The pharmaceutical industry accounts for about $65 billion of annual expenditure in the US. Each day of product development costs approximately $1 million in expenses and at least $0.5 million in losses from not having yet commercialized that product. These costs are anticipated to nearly double between 2008 and 2012 because of the projected increase in the costs of human and material resources and of meeting regulatory expectations. As a result, improvements in process efficiency and delivery become of paramount importance for a viable business. Process development (PD), technological, and learning capabilities are even more critical for efficiency in commercializing complex biological products (1). In the current economic environment, additional pressure to increase efficiency arises from the need to advance multiple projects through the pipeline without increasing resources.
The development of chronic therapies for rare diseases proceeds differently than the typical pharmaceutical development paradigm. A two-cycle approach (see Figure 1) is used for clinical development of therapies for rare diseases, which includes a safety and dose-finding Phase I and II clinical study followed by a pivotal Phase III clinical trial. Unlike a typical three-phase clinical development program (a Phase I safety clinical study, a Phase II dose-finding study, and pivotal Phase III trials) where manufacturing process changes are typically introduced at the initiation of each phase, the contrived breakpoints of a two-cycle development model create a higher need to perform PD in advance so that a commercial process can be introduced into the pivotal trial within approximately three years instead of the more common five to six years. Process changes are more difficult to introduce as there are not multiple clinical programs by which clinical experience with the new process can be gained. Introducing postcommercial changes which might affect product quality are even more difficult because of the limited number of patients with these diseases in whom clinical comparability trials can be conducted. The low patient numbers often result in the manufacture of a small number of batches to supply clinical studies and market needs, leading to limited data at the time of commercialization and limited time for the manufacturing group to become experts. The shortened overall development timelines and the small quantities needed result in a greater reliance on development-scale studies to support manufacturing, stability programs, and specifications at the time of licensure.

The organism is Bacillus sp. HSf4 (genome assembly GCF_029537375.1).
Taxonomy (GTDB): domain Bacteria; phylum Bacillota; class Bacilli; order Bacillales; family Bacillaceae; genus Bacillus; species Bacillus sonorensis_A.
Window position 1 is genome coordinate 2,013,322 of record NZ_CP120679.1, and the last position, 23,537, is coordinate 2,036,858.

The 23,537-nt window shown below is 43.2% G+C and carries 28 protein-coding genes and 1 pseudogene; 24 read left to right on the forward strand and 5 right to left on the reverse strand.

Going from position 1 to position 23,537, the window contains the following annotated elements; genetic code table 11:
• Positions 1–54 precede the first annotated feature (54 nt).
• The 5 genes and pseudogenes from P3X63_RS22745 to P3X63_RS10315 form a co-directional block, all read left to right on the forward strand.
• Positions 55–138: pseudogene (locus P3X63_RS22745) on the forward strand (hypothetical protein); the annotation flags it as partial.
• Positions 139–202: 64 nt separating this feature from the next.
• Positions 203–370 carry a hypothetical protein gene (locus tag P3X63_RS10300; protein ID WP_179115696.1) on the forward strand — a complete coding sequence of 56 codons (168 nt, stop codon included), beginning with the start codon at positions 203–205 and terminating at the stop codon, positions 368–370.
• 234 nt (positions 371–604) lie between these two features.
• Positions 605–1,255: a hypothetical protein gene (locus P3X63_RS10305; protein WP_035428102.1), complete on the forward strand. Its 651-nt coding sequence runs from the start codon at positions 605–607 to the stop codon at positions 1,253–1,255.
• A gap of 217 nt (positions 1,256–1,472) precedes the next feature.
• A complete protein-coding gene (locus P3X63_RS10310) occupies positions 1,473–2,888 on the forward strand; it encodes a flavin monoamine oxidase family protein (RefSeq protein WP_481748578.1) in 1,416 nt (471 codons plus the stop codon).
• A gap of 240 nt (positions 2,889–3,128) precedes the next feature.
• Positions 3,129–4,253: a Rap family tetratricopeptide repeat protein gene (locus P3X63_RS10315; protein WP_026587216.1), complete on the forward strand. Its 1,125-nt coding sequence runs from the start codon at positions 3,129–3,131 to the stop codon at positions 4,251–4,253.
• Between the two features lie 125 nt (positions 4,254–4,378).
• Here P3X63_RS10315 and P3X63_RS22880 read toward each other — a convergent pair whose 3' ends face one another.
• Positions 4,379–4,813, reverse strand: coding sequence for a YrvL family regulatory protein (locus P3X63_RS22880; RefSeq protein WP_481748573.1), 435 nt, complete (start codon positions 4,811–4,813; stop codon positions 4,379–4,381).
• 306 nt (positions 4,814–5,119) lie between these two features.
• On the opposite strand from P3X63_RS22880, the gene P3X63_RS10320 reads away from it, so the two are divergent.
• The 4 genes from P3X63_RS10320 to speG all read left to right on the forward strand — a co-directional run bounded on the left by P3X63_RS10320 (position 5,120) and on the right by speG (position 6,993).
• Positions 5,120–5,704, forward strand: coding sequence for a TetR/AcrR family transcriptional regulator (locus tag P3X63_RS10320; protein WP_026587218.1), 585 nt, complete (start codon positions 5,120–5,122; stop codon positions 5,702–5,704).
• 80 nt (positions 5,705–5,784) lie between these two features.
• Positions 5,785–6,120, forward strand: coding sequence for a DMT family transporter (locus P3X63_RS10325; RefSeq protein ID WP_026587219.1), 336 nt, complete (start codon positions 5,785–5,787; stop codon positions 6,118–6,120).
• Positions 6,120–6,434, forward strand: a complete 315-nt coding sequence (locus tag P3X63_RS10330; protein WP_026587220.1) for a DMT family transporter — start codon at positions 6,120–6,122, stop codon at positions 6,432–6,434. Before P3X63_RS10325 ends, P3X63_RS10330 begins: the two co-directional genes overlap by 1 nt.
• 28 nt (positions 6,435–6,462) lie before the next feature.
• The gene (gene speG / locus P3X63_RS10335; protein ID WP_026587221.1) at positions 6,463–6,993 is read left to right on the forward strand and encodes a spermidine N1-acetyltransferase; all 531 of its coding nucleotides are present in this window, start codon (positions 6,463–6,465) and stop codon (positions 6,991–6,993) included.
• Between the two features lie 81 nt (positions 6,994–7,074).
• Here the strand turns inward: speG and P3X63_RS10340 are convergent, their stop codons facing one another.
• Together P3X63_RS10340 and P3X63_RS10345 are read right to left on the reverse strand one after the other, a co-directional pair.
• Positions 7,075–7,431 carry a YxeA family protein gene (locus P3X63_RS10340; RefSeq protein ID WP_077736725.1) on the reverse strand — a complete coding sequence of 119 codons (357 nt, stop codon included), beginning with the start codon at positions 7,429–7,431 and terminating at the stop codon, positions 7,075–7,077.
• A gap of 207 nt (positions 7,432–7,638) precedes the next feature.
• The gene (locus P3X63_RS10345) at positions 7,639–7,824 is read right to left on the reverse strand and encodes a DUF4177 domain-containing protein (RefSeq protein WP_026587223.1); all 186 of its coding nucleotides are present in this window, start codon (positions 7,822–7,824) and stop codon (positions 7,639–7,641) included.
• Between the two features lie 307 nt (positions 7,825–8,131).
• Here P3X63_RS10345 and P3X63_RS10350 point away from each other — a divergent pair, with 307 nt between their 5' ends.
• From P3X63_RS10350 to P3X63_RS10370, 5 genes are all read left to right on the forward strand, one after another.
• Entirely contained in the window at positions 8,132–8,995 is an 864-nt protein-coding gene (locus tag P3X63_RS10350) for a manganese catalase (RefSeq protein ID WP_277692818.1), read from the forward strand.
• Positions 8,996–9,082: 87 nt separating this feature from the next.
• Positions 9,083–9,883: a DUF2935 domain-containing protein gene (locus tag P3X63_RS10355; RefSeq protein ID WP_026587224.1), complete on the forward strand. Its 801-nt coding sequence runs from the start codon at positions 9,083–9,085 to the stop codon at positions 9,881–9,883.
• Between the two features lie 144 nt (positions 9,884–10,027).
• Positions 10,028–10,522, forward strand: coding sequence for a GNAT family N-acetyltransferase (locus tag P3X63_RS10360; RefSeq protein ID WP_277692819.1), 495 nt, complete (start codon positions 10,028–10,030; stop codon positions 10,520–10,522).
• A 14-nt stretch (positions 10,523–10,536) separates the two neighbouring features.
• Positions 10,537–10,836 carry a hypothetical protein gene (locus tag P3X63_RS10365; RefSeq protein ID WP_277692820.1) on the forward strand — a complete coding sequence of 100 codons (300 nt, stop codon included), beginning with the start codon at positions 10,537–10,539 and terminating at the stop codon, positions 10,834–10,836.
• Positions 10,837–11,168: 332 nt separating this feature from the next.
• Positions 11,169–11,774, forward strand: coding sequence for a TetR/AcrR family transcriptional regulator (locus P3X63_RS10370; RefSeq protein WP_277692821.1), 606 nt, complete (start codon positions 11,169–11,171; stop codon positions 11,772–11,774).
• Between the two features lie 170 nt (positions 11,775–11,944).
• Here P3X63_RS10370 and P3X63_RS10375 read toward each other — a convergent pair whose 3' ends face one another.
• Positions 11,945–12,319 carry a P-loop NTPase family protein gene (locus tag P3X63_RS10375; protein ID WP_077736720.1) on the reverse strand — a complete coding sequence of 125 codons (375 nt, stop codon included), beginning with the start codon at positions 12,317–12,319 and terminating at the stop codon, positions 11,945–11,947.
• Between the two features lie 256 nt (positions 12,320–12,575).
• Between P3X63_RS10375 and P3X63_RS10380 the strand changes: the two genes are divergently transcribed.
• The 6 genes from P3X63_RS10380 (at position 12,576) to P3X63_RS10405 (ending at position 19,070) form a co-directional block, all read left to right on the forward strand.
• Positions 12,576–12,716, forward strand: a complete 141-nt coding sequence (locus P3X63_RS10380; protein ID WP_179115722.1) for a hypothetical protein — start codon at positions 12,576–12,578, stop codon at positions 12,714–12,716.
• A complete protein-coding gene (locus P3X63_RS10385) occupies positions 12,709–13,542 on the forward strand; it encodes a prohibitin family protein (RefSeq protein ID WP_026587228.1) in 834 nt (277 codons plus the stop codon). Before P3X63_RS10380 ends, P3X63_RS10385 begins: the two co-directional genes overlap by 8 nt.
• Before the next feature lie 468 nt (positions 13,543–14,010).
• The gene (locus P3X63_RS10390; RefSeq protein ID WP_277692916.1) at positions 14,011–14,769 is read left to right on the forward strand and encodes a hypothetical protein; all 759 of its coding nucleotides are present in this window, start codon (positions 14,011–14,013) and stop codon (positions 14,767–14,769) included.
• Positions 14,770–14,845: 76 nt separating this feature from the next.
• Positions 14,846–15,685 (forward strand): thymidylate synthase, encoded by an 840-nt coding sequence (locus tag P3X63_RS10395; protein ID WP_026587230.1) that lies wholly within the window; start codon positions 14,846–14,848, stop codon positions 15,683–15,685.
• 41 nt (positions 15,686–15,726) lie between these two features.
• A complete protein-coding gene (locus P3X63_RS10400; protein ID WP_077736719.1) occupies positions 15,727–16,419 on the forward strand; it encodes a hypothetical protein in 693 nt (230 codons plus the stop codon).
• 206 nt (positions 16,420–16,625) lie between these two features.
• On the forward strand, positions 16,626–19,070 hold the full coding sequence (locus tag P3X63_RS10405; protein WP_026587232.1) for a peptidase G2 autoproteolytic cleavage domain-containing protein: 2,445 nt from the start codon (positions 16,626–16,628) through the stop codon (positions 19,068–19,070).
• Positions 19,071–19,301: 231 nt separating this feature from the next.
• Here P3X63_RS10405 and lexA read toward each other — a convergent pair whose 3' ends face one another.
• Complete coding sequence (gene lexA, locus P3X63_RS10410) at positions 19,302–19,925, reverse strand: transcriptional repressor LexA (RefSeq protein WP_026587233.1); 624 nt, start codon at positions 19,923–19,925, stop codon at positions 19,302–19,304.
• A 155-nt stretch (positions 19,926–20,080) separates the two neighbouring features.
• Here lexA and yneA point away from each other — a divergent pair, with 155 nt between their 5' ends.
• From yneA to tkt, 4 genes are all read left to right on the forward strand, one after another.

Figure 1: Two-cycle development process used in development of enzyme replacement therapies for rare genetic diseases. The typical pharmaceutical product development consists of three clinical development phases: Phase I (safety), Phase II (dose-finding), and pivotal trial Phase III studies, providing time for three-cycle sequential process development and the implementation of manufacturing changes at the initiation of each phase. For rare diseases, the clinical development is often condensed to two phases as depicted in this figure: a safety and dose-finding combined Phase I and II followed by a dose verification and pivotal trial PII/III study. The shortened time and limited number of clinical studies results in two-cycle overlapping process development, where the commercial process is developed during tech transfer and implementation of the Phase I process, and requires rigorous front-loaded process development activities.
To manage the constraints and increase the efficiency of this two-cycle approach to product development of highly glycosylated proteins for rare diseases, the the following three steps were taken:
1. Technology platforms were developed that were linked to manufacturing capabilities and built on the knowledge gained with each enzyme replacement therapy (ERT) development. Developing process and analytical technology platforms for the highly glycosylated lysosomal enzymes transformed the initial trial-and-error development model to a more cost-effective strategy by establishing a small-scale model in the PD department to represent manufacturing scale.
2. A systematic and integrated approach to PD, called the PD life cycle, was applied to define the appropriate questions and issues to be addressed at the appropriate time within the clinical-development program. Starting the PD life cycle by determining the technical feasibility of product and process targets, followed by refining the targets and development plans based on the knowledge gained at each phase, enables the efficient use of resources and minimizes rework while improving the ability to handle multiple programs in a consistent manner.
3. Business processes were developed and applied for integrated PD planning, decision making, and communicating with stakeholders.
Through the use of the above mechanisms, knowledge gained from the commercialization of one product has increased the efficiency of development of the next product, resulting in continuous improvement. This article describes this three–pronged approach to ERT product development. These concepts can also be applied when developing other types of pharmaceutical products.